So many resources - so little time!! It can be a little overwhelming. But I would strongly encourage you to take it a topic at a time, gather info, and enjoy learning alongside your kids! There is almost nothing that is available at schools that you cannot do at home (if not better!).

Do you freak out at the thought of homeschool science?
What's your best science resource?

*Disclaimer - I have not been paid for any of the recommendations here - they are not sponsored. I have also not used all of the curriculum mentioned and cannot vouch for it's suitability for your circumstances - I'll leave that in your capable hands (although feel free to ask questions!).

Wednesday, August 15, 2012

Game over

It's so weird to wake up to morning TV again, instead of the Olympics. I'm a bit of an Olympics nut - I love watching all the sports - love the glory of winning, the agony of defeat, the weird and wonderful sports you don't get to usually see. I don't usually enjoy watching sport, but once every 4 years, I get my fix. (I did not love listening to the inane commentary of Karl Stefanovic (overseas readers, be thankful you don't have to suffer him too). I do not know how Lisa Wilkinson has not slapped him. Oh, but hold the phone! Apparently someone has!! I feel better now).

Anyhoo, I digress. Australia came 10th out of 204 countries that competed. We got 7 gold, 16 silver and 12 bronze medals. The press here have been scathing about our "poor" performance. Although if you twiddle the stats enough, some reckon we did OK. Tears were shed over silver medal performances - and not of joy. And now of course, comes the recriminations and suggestions for how we can improve our Olympic performance.

Future Olympians?
 I'll just be happy if they can swim to save their lives and for fitness!

You know what's coming next, don't you?  The calls for "we need to spend more money on sports funding". And the ubiquitous "let's put more sports in schools". Sigh. Every time there is an "issue" that needs fixing, inevitably the suggestion is to fix it by putting it in the school curriculum (like bike safety and drugs awareness). Obviously these well-meaning souls have never actually either a) looked at the current curriculum to see how over-crowded it is with well-meaning outcomes that really should be covered by families at home or b) never actually spent any time in school to see how over-crowded the days are already trying to fit every outcome in.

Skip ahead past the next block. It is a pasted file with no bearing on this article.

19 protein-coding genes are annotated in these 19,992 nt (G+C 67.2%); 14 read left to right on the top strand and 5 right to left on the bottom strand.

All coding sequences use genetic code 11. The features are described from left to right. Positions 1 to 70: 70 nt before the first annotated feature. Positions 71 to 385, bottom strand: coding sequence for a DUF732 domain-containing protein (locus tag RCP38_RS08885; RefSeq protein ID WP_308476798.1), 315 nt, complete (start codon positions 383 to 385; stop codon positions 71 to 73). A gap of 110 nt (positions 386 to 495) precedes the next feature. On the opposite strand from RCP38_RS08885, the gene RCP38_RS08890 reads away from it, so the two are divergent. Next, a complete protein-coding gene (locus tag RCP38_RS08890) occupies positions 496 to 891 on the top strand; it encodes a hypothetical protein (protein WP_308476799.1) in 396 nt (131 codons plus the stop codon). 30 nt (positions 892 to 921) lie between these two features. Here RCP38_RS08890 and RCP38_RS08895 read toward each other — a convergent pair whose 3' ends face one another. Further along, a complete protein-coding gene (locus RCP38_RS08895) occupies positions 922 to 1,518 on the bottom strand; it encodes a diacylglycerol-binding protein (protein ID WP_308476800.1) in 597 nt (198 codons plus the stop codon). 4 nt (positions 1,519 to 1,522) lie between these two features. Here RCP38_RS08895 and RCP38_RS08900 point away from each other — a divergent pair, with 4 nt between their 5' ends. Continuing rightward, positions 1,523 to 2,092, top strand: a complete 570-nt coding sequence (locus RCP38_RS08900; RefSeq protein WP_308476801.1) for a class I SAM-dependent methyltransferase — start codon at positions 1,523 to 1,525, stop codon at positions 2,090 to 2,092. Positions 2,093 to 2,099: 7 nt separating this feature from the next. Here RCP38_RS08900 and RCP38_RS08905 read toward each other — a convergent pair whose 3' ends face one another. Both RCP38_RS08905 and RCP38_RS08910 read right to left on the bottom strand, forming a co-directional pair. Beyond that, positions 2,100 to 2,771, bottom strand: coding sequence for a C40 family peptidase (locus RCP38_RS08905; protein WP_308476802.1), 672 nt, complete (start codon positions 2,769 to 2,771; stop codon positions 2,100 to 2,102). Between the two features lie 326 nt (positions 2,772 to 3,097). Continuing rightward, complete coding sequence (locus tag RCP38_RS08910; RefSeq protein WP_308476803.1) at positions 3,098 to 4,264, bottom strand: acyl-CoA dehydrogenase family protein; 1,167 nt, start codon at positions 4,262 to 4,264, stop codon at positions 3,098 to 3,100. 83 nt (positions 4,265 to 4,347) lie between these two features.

Go Video Boy! Try your hardest!!

I have a couple of issues with the push to fit more sport into schools.

Firstly, in NSW at least, there is ALREADY sport in schools. Compulsory school sport, once a week up to Year 10. And also Personal Development, Health and Physical Education (PDHPE), where some schools take physical activity so seriously it is done every morning. In addition to the standard "curriculum", there are sports carnivals, swimming carnivals, cross-country carnivals and if you child succeeds at those, there are Regional, State and National carnivals. And not just in athletics and swimming - you can also represent the school in rugby league, rugby union, AFL, soccer, touch football, hockey, gymnastics, tennis, squash, cricket, skiing, snow-boarding and surfing (and more, except I forget all the teams fielded by the high school I taught at). There are presentation days, complete with trophies, certificates and medals, for sport. I think if you have any kind of talent for any kind of physical activity, there is ample opportunity at school to develop and improve that talent.